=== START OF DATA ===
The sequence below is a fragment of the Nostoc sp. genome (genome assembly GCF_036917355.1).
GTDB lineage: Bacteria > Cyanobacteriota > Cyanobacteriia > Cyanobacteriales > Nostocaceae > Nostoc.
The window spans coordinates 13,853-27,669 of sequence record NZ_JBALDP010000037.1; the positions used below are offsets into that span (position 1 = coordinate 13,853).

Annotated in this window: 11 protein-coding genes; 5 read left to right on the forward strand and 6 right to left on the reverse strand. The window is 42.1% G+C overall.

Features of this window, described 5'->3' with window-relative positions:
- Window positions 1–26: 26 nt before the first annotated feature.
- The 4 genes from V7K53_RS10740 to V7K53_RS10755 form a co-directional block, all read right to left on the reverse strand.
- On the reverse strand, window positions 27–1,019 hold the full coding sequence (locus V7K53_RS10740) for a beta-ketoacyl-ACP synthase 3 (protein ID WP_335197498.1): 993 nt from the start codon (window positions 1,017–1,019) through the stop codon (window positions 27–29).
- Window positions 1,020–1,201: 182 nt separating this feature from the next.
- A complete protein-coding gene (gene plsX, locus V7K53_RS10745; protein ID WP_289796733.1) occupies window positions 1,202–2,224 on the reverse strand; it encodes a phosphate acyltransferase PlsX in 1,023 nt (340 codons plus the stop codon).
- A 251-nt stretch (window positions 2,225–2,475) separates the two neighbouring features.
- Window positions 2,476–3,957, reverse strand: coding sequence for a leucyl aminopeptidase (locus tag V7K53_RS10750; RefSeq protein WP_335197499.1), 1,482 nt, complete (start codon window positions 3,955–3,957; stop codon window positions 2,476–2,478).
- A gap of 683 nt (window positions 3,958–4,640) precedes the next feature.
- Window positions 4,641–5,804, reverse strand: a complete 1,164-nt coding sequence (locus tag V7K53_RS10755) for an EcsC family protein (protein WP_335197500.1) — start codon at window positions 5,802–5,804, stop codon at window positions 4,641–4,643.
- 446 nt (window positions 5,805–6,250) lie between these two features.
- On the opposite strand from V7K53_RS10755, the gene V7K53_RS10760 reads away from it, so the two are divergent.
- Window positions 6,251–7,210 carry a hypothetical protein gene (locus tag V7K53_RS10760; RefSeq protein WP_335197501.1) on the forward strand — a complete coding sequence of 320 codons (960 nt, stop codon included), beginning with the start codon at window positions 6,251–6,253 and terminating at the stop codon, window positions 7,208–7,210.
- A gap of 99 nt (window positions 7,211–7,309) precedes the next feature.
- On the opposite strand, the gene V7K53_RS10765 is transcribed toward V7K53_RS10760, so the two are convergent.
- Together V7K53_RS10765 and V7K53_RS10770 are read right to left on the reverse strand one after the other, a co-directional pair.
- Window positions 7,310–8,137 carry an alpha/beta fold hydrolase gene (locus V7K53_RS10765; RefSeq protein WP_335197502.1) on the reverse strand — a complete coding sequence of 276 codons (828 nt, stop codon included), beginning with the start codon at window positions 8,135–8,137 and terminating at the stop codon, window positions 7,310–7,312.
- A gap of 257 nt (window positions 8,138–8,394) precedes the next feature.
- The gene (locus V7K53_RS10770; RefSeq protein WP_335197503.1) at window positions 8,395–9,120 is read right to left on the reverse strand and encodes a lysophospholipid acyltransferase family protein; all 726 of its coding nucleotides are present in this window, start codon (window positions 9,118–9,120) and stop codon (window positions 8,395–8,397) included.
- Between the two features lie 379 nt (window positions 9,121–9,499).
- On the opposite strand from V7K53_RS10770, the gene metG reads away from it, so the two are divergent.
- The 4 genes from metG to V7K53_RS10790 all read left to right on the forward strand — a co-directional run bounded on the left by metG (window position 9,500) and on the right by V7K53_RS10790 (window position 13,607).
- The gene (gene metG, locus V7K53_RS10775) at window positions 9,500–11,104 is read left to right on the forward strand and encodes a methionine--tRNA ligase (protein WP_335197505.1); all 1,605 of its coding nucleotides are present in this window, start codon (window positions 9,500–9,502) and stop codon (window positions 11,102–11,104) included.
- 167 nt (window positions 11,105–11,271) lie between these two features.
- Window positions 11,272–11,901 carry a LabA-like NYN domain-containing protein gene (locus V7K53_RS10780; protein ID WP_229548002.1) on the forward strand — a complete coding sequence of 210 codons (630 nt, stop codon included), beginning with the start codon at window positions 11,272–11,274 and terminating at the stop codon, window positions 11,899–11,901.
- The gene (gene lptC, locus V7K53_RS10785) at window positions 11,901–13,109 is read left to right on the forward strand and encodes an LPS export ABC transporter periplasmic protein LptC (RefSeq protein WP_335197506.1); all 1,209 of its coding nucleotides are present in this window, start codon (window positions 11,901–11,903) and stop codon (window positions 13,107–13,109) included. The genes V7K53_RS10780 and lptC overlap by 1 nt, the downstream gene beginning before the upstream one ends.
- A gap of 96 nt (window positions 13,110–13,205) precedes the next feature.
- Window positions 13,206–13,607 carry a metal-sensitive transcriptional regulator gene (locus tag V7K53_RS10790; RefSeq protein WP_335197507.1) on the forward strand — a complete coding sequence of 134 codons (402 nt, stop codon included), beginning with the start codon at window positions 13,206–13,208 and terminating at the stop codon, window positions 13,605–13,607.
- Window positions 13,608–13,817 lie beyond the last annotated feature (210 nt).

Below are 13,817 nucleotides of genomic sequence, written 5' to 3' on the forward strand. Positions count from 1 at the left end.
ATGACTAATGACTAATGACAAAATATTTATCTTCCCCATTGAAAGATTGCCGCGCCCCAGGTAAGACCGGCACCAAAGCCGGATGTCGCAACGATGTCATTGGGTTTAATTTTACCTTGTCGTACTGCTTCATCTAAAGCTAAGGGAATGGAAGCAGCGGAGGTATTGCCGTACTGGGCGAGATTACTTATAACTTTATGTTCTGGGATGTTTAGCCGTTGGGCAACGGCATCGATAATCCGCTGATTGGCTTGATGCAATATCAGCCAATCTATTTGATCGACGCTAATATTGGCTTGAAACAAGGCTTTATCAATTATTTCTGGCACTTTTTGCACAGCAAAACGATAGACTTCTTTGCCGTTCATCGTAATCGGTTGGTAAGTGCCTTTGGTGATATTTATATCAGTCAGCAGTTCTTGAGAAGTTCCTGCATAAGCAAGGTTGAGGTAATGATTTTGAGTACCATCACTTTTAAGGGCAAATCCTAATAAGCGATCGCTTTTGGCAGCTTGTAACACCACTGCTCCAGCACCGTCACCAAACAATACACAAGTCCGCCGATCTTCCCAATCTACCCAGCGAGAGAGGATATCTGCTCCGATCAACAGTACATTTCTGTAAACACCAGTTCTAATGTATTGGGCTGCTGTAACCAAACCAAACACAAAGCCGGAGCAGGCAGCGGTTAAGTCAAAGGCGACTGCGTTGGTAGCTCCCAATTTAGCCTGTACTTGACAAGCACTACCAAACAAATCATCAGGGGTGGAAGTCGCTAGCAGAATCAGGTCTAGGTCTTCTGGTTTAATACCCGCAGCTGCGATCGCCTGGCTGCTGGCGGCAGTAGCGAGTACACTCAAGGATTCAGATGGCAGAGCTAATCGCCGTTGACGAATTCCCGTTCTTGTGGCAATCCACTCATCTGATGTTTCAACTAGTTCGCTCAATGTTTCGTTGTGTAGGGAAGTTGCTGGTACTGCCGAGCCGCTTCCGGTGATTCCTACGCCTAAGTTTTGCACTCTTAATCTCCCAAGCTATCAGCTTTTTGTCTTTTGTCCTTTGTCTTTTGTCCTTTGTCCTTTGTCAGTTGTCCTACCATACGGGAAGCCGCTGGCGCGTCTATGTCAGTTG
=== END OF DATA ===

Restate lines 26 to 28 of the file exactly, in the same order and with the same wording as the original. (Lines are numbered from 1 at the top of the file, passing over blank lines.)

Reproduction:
- The 4 genes from metG to V7K53_RS10790 all read left to right on the forward strand — a co-directional run bounded on the left by metG (window position 9,500) and on the right by V7K53_RS10790 (window position 13,607).
- The gene (gene metG, locus V7K53_RS10775) at window positions 9,500–11,104 is read left to right on the forward strand and encodes a methionine--tRNA ligase (protein WP_335197505.1); all 1,605 of its coding nucleotides are present in this window, start codon (window positions 9,500–9,502) and stop codon (window positions 11,102–11,104) included.
- 167 nt (window positions 11,105–11,271) lie between these two features.